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[suh-roh-sis] /səˈroʊ sɪs/
noun, plural soroses
[suh-roh-seez] /səˈroʊ siz/ (Show IPA).
a fleshy multiple fruit composed of many flowers, seed vessels, and receptacles consolidated, as in the pineapple and mulberry.
Origin of sorosis1
1825-35; < New Latin, equivalent to Greek sōr(ós) heap + New Latin -ōsis -osis


[suh-roh-sis] /səˈroʊ sɪs/
noun, plural soroses
[suh-roh-seez] /səˈroʊ siz/ (Show IPA),
a women's society or club.
after the name of a club established in 1868; based on Latin soror sister Unabridged
Based on the Random House Dictionary, © Random House, Inc. 2017.
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Examples from the Web for sorosis
Historical Examples
  • sorosis—It was very wrong for your husband to mention the muddy coffee.

  • Once a year the ladies of sorosis give a banquet, to which gentlemen, as well as ladies, are invited.

  • Mrs. Irving M. Scott, president of sorosis, received the Congress socially in her elegant home.

  • Had a good rest and a short walk and went to sorosis dinner, which was very brilliant and fine.

    Julia Ward Howe Laura E. Richards
  • The members of sorosis, when in session, are well-bred, if not always clear-headed and reasonable.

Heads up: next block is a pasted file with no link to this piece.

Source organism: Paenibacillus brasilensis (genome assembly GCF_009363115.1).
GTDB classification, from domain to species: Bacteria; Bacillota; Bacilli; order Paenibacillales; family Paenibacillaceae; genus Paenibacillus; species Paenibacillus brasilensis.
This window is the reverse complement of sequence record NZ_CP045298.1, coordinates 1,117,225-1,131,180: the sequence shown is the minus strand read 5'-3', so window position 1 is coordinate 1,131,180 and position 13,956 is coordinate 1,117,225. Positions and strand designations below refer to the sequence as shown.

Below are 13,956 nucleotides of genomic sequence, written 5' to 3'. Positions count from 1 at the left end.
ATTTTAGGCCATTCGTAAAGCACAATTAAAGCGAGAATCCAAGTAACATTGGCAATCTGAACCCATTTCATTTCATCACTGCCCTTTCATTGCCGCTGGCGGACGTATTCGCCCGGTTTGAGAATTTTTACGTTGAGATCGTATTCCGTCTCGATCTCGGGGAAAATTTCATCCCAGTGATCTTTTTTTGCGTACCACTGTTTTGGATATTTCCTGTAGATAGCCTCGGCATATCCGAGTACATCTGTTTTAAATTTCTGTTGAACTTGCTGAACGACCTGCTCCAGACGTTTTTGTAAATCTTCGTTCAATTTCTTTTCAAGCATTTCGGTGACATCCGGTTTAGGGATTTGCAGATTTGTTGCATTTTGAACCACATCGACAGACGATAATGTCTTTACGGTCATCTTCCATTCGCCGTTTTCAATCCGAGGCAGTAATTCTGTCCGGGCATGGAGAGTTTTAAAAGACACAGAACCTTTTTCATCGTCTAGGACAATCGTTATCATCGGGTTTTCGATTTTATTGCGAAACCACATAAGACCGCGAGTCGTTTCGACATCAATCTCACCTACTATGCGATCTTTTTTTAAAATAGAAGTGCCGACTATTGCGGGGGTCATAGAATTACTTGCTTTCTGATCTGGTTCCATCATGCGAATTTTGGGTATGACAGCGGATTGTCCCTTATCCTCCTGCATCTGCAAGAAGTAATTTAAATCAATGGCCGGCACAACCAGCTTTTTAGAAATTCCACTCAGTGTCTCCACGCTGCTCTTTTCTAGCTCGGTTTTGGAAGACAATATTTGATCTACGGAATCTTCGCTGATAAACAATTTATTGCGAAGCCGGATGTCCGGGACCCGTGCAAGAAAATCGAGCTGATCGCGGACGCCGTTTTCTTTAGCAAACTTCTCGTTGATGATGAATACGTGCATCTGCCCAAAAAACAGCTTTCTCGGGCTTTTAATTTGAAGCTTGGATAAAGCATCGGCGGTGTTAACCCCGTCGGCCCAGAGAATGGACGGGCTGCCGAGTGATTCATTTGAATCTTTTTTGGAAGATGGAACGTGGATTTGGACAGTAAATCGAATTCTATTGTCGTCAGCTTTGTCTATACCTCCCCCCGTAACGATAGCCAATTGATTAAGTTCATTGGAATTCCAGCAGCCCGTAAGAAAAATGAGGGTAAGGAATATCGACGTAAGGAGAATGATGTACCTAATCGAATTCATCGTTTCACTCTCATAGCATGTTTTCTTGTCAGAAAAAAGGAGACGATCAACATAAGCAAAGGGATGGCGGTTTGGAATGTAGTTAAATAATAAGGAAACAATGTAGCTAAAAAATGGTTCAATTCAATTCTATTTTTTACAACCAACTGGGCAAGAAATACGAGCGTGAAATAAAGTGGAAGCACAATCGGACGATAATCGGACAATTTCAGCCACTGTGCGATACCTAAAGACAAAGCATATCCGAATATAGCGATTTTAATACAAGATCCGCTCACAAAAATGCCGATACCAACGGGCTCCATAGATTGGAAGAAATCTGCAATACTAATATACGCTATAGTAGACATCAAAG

Social Life

    Maud C. Cooke
  • He'd have been all right if he'd been a girl—or married to a president of sorosis, or a daughter of the Present Revolution!

    Her Own Way Clyde Fitch
  • We knew that he disliked women in every form, sorosis and Anti-sorosis, bitter and sweet alike.

    Buffalo Land W. E. Webb
  • One lady, (a member of sorosis, we believe,) said that she thought it tasted like a pear.

British Dictionary definitions for sorosis


noun (pl) -ses (-siːz)
a fleshy multiple fruit, such as that of the pineapple and mulberry, formed from flowers that are crowded together on a fleshy stem
Word Origin
C19: from New Latin, from Greek sōros a heap
Collins English Dictionary - Complete & Unabridged 2012 Digital Edition
© William Collins Sons & Co. Ltd. 1979, 1986 © HarperCollins
Publishers 1998, 2000, 2003, 2005, 2006, 2007, 2009, 2012
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Word Origin and History for sorosis

"consolidated fleshy multiple fruit" (e.g. a pineapple), 1831, from Modern Latin, from Greek soros "a heap."

Online Etymology Dictionary, © 2010 Douglas Harper
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